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Incidence of HIV in Windhoek, Namibia: Demographic and Socio-Economic Associations

  • Marielle Aulagnier ,

    Affiliation PharmAccess Foundation, Amsterdam, The Netherlands

  • Wendy Janssens,

    Affiliations Department of Development Economics, VU University Amsterdam, Amsterdam, The Netherlands, Amsterdam Institute for International Development, Amsterdam, The Netherlands

  • Ingrid De Beer,

    Affiliation PharmAccess Foundation Namibia, Windhoek, Namibia

  • Gert van Rooy,

    Affiliation Multi-disciplinary Research Center, University of Namibia, Windhoek, Namibia

  • Esegiel Gaeb,

    Affiliation Namibia Institute of Pathology, Windhoek, Namibia

  • Cees Hesp,

    Affiliation PharmAccess Foundation, Amsterdam, The Netherlands

  • Jacques van der Gaag,

    Affiliations Department of Development Economics, VU University Amsterdam, Amsterdam, The Netherlands, Amsterdam Institute for International Development, Amsterdam, The Netherlands, Brookings Institution, Washington, D.C., United States of America

  • Tobias F. Rinke de Wit

    Affiliations PharmAccess Foundation, Amsterdam, The Netherlands, Department of Global Health, Academic Medical Center of the University of Amsterdam, Amsterdam Institute for Global Health and Development, Amsterdam, The Netherlands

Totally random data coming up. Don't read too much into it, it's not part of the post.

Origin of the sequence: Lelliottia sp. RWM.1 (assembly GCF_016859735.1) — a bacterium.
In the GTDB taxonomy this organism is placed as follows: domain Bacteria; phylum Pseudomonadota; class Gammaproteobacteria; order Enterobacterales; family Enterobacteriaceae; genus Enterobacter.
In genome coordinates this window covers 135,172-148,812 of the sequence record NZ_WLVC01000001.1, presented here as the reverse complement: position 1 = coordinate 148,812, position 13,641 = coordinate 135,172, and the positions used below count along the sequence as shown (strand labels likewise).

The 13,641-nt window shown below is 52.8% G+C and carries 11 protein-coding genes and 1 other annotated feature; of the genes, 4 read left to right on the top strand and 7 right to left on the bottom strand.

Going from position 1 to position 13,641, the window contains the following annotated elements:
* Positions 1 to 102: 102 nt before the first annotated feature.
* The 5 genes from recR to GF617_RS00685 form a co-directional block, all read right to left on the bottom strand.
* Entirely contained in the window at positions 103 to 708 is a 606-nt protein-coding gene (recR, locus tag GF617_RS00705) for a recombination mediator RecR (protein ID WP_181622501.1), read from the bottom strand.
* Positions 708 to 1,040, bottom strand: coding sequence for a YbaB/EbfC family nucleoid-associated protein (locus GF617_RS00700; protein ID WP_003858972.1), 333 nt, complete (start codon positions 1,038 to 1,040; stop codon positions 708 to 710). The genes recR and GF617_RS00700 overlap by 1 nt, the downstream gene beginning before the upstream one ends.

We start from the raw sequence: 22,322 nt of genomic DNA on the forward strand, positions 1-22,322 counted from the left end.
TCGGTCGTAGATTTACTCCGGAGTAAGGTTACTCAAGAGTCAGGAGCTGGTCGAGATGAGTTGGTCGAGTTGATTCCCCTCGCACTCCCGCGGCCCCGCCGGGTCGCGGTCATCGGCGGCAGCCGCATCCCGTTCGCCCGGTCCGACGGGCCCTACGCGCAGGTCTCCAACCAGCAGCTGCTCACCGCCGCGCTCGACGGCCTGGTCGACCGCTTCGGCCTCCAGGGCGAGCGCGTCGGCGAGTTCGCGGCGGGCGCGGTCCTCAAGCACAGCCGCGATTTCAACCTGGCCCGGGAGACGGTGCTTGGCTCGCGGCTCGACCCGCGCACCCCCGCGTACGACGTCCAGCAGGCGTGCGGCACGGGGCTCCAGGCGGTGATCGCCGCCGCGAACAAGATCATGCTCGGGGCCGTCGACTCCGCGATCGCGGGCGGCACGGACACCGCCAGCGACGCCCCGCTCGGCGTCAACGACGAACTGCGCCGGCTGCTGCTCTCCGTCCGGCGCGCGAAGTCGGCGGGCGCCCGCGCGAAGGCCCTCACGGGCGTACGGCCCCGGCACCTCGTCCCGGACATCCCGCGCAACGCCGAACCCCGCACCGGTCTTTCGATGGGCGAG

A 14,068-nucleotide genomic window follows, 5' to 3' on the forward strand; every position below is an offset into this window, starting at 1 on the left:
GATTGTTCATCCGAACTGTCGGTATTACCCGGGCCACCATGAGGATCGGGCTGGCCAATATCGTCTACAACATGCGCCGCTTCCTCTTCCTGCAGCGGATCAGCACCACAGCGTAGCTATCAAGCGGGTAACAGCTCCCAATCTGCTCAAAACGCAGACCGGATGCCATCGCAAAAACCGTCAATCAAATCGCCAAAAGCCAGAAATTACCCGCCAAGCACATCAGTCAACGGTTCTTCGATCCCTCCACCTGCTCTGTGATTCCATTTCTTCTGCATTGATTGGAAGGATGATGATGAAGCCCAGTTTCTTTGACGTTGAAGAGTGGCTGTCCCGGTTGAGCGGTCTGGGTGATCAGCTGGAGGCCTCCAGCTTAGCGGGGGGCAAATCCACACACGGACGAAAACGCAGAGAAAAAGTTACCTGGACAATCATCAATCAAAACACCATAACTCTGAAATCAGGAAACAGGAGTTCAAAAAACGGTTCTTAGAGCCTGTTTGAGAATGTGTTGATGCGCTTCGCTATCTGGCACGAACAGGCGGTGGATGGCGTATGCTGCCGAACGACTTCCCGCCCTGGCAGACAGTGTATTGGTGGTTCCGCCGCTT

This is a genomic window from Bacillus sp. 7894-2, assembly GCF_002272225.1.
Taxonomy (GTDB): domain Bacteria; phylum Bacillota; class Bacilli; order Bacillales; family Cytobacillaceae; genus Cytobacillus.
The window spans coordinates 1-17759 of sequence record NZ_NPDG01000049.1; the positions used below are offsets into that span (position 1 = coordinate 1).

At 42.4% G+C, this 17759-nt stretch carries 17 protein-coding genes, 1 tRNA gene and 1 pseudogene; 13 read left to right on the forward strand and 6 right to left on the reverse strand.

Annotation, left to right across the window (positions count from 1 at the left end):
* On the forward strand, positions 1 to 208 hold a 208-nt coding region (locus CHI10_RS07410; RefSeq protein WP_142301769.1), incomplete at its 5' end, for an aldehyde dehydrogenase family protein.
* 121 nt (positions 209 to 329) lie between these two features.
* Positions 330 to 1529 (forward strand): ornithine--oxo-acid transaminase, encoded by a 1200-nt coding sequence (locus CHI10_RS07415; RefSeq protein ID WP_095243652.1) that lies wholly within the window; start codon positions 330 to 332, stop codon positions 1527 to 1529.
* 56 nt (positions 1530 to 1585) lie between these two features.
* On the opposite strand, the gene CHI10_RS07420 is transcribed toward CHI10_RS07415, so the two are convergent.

Incidence of HIV in Windhoek, Namibia: Demographic and Socio-Economic Associations

  • Marielle Aulagnier, 
  • Wendy Janssens, 
  • Ingrid De Beer, 
  • Gert van Rooy, 
  • Esegiel Gaeb, 
  • Cees Hesp, 
  • Jacques van der Gaag, 
  • Tobias F. Rinke de Wit



To estimate HIV incidence and prevalence in Windhoek, Namibia and to analyze socio-economic factors related to HIV infection.


In 2006/7, baseline surveys were performed with 1,753 private households living in the greater Windhoek area; follow-up visits took place in 2008 and 2009. Face-to-face socio-economic questionnaires were administrated by trained interviewers; biomedical markers were collected by nurses; GPS codes of household residences were recorded.


The HIV prevalence in the population (aged>12 years) was 11.8% in 2006/7 and 14.6% in 2009. HIV incidence between 2007 and 2009 was 2.4 per 100 person year (95%CI = 1.9–2.9). HIV incidence and prevalence were higher in female populations. HIV incidence appeared non-associated with any socioeconomic factor, indicating universal risk for the population. For women a positive trend was found between low per-capita consumption and HIV acquisition. A HIV knowledge score was strongly associated with HIV incidence for both men and women. High HIV prevalence and incidence was concentrated in the north-western part of the city, an area with lower HIV knowledge, higher HIV risk perception and lower per-capita consumption.